Could someone please tell me the measurements of they're Gibson banjo necks at the nut and at the heel? I have a blueprint of a 70's RB-250 neck, but I believe that this is the "clubby" neck, as it is exactly 2" at the heel and over 1.25" at the nut. I would prefer the measurements to be from a 50's RB-100, 150, or 250, because I know these are the non-clubby ones. Thanks
According to the neck contour gauge for a 1970s RB-250 I bought at LuthierSuppliers.com, the width at the nut was 1.187 (1-3/16) and the width at the 22nd fret was 1.925 (less than 1-15/16 and less than .01 over 1-59/64).
These are not wide measurements. If those necks were clubby at all, that would come from their front-to-back thickness and their overall shape. The neck measured for this gauge was 0.760 front-to-back at the first fret and 0.970 at the 15th.
I have the same Gibson neck blueprint you're describing. I have no recollection where I got it. Maybe from Bill Porter's website. Or maybe Greg Rich shared it on the Hangout. Anyway, I think it's important to note that the 1.281-inch nut width is listed as having changed on January 9, 1979. It was 1.187 before that.
Where that drawing says the heel is exactly 2 inches, there's a note that says "These are jointed dims." I guess "dims" is "dimensions" but I don't know what the note means in this context, since everything else appears to be final dimensions.
But know this: I also have (and also can't remember where I found it) a PDF of Gibson's blueprint for the RB-250 fingerboard, dated May 24, 1983, on which the width at the heel end is shown as 1.906 bound (1.826 unbound).
I've never heard or read any comments that Gibson ever made a neck wider than 1-1/4 at the nut or a full 2 inches at the heel. This doesn't mean it didn't happen.
I also have a contour gauge for a 1994 Gibson RB4 reissue, that shows a nut width of 1.197 (only .01 wider than the 70s Gibson neck) and 1.931 at the 22nd fret (not even .01 wider). Interestingly, this neck starts out deeper than the 70s neck at the 1st fret, but becomes shallower by the 5th!
Edited by - Old Hickory on 05/16/2018 14:59:39
What really had me stumped is I have a 70's or 80's Alvarez. I love the sound of it, and until I played two of my teachers Gibsons, I loved the neck. I picked up both of those Gibsons (50s 150 and Granada re-issue) and both felt significantly smaller. Could it just be the thickness from the fretboard to the peak of the arch on the back?
Those old Japanese banjos tend to have rounder,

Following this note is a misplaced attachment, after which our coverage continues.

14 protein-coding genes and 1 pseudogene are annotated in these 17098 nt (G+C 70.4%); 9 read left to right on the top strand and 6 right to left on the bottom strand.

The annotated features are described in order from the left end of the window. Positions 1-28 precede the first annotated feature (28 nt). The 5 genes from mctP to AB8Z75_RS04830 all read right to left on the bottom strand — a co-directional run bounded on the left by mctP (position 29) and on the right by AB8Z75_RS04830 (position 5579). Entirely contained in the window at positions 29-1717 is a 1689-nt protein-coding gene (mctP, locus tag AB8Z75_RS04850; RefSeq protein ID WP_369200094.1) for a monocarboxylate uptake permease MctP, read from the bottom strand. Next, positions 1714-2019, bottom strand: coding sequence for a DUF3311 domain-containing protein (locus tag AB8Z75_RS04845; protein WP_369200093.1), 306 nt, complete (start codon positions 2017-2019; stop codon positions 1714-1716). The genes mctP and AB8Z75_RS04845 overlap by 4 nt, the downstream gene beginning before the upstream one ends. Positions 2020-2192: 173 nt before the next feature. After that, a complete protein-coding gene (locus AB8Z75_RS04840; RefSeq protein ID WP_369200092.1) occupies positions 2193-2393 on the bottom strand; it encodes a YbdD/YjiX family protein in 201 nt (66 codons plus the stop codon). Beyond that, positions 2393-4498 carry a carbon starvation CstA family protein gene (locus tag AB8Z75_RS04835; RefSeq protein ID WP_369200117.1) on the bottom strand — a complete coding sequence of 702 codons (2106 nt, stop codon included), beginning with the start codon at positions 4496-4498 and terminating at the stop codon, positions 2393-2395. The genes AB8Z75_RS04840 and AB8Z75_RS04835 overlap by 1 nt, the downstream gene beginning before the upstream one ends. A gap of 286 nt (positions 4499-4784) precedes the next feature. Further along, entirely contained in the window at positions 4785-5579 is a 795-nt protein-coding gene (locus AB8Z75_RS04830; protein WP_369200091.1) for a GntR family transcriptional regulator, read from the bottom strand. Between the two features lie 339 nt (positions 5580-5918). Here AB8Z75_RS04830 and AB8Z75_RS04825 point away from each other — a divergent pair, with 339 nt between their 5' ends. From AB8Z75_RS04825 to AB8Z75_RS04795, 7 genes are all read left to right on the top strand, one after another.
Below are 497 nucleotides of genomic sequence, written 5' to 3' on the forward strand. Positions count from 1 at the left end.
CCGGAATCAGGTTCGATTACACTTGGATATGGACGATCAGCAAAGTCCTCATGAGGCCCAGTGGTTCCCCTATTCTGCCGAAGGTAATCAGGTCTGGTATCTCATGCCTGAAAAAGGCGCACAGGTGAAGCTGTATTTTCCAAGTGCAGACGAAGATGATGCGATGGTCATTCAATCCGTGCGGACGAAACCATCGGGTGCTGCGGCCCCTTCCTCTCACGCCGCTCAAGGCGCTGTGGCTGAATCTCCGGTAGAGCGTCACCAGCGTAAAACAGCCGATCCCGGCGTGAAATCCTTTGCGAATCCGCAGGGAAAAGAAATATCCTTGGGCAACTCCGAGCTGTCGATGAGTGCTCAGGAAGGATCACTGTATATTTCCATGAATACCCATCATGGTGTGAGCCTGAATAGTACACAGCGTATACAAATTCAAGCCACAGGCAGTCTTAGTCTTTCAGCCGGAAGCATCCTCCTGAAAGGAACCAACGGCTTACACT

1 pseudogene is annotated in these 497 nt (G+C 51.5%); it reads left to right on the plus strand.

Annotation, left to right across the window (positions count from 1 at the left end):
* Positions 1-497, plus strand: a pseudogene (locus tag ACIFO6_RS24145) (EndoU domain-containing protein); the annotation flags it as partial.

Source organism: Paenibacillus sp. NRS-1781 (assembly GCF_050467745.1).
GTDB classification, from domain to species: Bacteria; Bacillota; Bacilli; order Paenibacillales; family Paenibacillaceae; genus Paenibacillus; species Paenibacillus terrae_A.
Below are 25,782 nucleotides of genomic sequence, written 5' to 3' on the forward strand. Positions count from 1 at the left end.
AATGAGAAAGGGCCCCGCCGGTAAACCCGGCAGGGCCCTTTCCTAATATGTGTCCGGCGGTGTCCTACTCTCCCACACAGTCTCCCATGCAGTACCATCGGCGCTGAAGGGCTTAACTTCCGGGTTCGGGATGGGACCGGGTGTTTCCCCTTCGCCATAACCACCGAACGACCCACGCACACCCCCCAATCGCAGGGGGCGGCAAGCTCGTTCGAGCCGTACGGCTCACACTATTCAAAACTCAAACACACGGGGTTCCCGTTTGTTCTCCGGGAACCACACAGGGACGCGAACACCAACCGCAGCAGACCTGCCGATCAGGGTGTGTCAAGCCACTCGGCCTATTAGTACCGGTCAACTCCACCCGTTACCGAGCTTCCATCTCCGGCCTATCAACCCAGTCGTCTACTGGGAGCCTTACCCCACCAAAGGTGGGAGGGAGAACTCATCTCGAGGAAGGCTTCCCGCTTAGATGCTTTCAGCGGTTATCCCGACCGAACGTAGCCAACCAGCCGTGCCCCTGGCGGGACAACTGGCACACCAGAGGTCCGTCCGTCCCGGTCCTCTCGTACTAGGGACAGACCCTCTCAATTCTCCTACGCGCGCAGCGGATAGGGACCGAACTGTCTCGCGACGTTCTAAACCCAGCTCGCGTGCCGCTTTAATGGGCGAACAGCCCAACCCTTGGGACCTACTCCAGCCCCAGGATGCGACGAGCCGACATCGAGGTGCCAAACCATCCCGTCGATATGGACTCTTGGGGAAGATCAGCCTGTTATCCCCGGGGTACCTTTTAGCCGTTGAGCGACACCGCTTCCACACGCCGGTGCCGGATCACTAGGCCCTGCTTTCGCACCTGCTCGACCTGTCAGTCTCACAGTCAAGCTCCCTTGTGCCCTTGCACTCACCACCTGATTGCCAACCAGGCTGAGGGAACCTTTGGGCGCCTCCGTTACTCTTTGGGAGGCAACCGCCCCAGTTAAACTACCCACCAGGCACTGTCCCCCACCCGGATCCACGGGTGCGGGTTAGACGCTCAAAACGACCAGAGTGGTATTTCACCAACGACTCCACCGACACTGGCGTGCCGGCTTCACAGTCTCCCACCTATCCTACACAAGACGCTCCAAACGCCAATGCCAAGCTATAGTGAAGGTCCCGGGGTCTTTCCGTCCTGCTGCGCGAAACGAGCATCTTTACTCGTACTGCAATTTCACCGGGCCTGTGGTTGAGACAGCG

beefier necks. They can be slimmed down.
Originally posted by bluegrassboy4life
I picked up both of those Gibsons (50s 150 and Granada re-issue) and both felt significantly smaller. Could it just be the thickness from the fretboard to the peak of the arch on the back?
Thickness is part of it. But so is fullness of the shape - how much vertical edge (or shoulder) there is to the side of the neck before it turns or angles toward the back. I have a 70s Kasuga-made Ventura neck - same as the bowtie-inlay Alvarez - and it's 1-3/16 at the nut and while it feels ok it's borderline chunky. I don't have a real Gibson to compare it to and the necks on my three banjos are all over the place.
One neck is a Saga/Golden Gate that's also 1-3/16 at the nut but definitely chunkier than even the 70s Ventura. I don't like it much, but still, I get used to it after playing a few minutes.
Additional info for what it's worth: the Gibson fretboard blueprint from 1983 says 26-1/4 scale length, same as the 1979 neck blueprint.
Also note: The neck blueprint provide front-to-back measurements at two places: .740 at 1st fret and .840 at 12th fret.
Edited by - Old Hickory on 05/16/2018 16:55:44
Thanks for the input guys. I always thought it was about neck width that made some feel slimmer or chunkier than others, but it's depth, not width lol. Thanks
It's depth, width and shape.
Suppose a neck is 1-3/4 inches wide and 0.85 inches deep front to back somewhere between the 5th and 12th frets. (This is for example ony; I have no idea if that combination makes sense) There are many, many paths you can draw that get you from the outer edges of the fingerboard to the deepest point on the back of the neck at that particular location. These range from straight lines going from point-to-point (a "V" shape more severe than any you might ever really see) to a slower-developing arc (creating more of a "D" shape) You should be able to see that that one will fill your hand more than the other, even though both are the same width and depth.
I like a shallow, flat oval. Early Stellings had that. A first generation GoldStar GF-85 owned by Steve Davis had it. One of my banjos has that, but the neck is overall too narrow, so it's not as pleasant as it could be.
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